Finally, we’ll run through three companies that have taken our fancy this week. Ready to go?

Rogers: Let’s do it.

Weisshaar: Yes, let’s get started.

Bennallack: Let’s start with the budget. With the country still mired in austerity, with economic growth barely daring to lift its head, with debt up to our eyeballs and a gummed-up coalition in power; as the budget approached, expectations for a big, generous gesture have not been so low since Mark Rogers’ last round in Motley Fool pub night!

Rogers: Owain. Just give it up, Owain!

Bennallack: I have given up on getting a pint out of you, Mark. That is quite correct.

But then George Osborne surprised us with a massive rejigging; not only ISAs and not only pensions, but ISAs and pensions. Mark, first of all, tell us about these new ISAs — NISAs.

Rogers: I think the most important thing that I took from it is that they’ve really simplified the whole system — and it’s about time. We sat here on this podcast, not too long ago, and I said, “ISA is quite simple, Owain,” and then proceeded to spend about 20 minutes explaining all the different ins and outs.

Bennallack: It’s even worse than that. I asked you to explain it to my Mum — and I was party to this terrible, complicated affair — I decided I couldn’t even point her to the podcast, because it was not …

Rogers: Still too complicated. Well, thankfully, Mrs Bennallack, things are even simpler now. Basically, where we previously had stocks and shares ISAs and cash ISAs, they’re being merged together into what we’re calling “NISAs.”

Bennallack: “Nice ISAs.”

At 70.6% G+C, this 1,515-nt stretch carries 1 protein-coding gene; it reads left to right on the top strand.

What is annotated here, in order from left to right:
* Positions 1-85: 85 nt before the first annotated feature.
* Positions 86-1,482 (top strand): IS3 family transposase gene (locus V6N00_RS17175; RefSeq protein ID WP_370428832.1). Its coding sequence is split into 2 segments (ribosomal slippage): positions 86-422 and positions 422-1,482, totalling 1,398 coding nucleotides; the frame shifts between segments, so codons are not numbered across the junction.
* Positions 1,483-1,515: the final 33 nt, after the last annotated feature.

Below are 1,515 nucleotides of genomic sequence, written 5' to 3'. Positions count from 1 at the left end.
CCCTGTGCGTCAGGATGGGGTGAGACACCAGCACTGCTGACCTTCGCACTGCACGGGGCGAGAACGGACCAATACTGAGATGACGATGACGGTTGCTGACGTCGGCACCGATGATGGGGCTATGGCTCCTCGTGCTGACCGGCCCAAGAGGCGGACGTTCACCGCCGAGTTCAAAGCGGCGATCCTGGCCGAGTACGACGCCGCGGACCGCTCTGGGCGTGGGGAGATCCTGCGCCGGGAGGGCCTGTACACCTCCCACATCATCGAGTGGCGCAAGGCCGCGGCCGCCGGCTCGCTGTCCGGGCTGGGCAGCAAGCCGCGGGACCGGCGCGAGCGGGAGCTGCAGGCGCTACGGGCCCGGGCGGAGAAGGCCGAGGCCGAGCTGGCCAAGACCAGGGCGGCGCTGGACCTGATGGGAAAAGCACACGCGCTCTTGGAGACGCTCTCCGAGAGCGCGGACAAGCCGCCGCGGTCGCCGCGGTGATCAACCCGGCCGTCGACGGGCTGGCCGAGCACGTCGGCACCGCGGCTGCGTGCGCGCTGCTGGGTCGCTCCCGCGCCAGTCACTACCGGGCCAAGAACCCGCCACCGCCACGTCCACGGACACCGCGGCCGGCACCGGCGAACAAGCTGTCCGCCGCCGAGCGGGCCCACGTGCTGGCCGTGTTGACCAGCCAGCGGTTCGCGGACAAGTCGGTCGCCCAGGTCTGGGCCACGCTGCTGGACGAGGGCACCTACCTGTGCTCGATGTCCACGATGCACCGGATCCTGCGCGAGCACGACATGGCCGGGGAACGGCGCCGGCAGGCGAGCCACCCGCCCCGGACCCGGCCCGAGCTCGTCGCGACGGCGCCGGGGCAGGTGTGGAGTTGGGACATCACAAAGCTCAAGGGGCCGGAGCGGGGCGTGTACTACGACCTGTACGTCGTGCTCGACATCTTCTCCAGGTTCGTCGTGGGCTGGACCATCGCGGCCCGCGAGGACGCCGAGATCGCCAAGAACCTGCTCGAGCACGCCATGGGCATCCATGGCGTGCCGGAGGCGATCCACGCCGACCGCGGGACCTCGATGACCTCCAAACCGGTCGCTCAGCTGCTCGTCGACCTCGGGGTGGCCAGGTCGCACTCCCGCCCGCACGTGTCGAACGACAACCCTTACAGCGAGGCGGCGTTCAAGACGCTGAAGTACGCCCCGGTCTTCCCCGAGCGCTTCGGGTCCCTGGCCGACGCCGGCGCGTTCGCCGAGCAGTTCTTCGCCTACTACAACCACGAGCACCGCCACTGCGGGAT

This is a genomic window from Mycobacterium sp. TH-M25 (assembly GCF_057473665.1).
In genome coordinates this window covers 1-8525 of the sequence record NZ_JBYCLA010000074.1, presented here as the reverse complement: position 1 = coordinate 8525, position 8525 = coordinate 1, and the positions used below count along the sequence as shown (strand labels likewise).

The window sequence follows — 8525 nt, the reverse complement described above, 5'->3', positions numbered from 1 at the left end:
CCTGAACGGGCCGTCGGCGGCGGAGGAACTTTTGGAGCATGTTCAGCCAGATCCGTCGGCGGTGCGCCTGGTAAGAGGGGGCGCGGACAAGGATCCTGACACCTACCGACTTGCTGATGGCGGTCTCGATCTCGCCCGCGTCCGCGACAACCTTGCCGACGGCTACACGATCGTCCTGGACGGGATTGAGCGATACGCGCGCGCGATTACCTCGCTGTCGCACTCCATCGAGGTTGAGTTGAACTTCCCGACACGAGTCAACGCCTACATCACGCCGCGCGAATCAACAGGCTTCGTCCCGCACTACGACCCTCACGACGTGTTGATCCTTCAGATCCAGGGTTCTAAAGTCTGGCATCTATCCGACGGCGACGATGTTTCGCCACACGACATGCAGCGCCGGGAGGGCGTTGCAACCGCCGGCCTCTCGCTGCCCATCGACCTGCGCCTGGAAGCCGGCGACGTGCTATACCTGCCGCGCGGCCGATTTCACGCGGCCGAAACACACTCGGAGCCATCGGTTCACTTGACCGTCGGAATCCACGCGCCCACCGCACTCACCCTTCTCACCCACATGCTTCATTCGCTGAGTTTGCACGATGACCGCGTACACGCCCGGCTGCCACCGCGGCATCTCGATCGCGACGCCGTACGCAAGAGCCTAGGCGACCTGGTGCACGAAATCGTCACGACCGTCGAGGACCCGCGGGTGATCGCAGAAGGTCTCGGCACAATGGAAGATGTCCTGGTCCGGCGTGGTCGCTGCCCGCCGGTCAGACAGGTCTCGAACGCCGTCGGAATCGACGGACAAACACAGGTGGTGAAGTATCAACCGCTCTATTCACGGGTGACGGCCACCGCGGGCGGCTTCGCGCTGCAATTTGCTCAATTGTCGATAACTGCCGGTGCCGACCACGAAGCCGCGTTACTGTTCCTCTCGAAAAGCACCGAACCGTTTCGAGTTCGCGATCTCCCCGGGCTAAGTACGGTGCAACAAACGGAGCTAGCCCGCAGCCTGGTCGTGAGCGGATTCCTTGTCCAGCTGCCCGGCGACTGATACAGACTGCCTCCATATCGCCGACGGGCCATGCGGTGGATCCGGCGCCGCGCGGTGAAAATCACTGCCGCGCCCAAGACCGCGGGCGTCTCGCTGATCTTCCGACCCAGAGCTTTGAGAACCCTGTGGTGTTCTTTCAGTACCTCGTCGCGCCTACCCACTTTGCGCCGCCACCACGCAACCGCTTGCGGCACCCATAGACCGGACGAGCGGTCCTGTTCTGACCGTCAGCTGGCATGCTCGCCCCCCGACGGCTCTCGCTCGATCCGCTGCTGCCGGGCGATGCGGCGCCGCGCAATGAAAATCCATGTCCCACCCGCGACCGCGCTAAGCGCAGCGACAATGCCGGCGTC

Rogers: Nice ISAs. Even nicer than an ISA are NISAs. Starting on July first, you’re going to be able to shelter £15,000, which is up from the £11,520 overall limit in the past. You’re able to, like I say, merge together your previous cash ISAs and stocks and shares ISAs into what will now just be the new ISA, starting from July the first.

Bennallack: So effectively, there will be complete two-way switchability.

Rogers: Right, exactly. Not only will it be two-way switchability, but effectively they’ll be treated as the same type of account.

Bennallack: It will be interesting to see how that works, though. Do we think that you’ll have a stocks and shares account with cash in it, and it will generate a decent interest rate? Or do you think you’ll have to do some kind of transfer?

Rogers: I’ve been doing some looking into the different providers already — I’m getting things lined up, Owain, for July the first already. How it’s going to work is, because the new tax year starts, obviously, in April, you’re going to be able to invest up to just over £11,000, starting in April, just as you would normally.

But it’s as of July the first that the “switchover” happens, if you like. Supposedly, you’re going to be able to — let’s say it’s with a provider like Hargreaves, or with Selftrade, just to give two examples — my understanding of it is that any cash that’s held on deposit will have a rate attached to it, as if it was a cash ISA.

Bennallack: It is going to be interesting, just thinking about it, because I can’t imagine that those brokers are going to give the most competitive rates.

Weisshaar: No, I think they’re going to try to make as much money for themselves as possible! But with the increased transparency that we’re starting to see with the retail distribution reforms, I think that it’s going to be harder and harder for them not to offer competitive rates.

Bennallack: The other thing is, at the moment, obviously rates on cash are terrible. But you could imagine, in five years — people could put away £100,000, pretty much, over the next five to seven years — and then they could be getting 5% …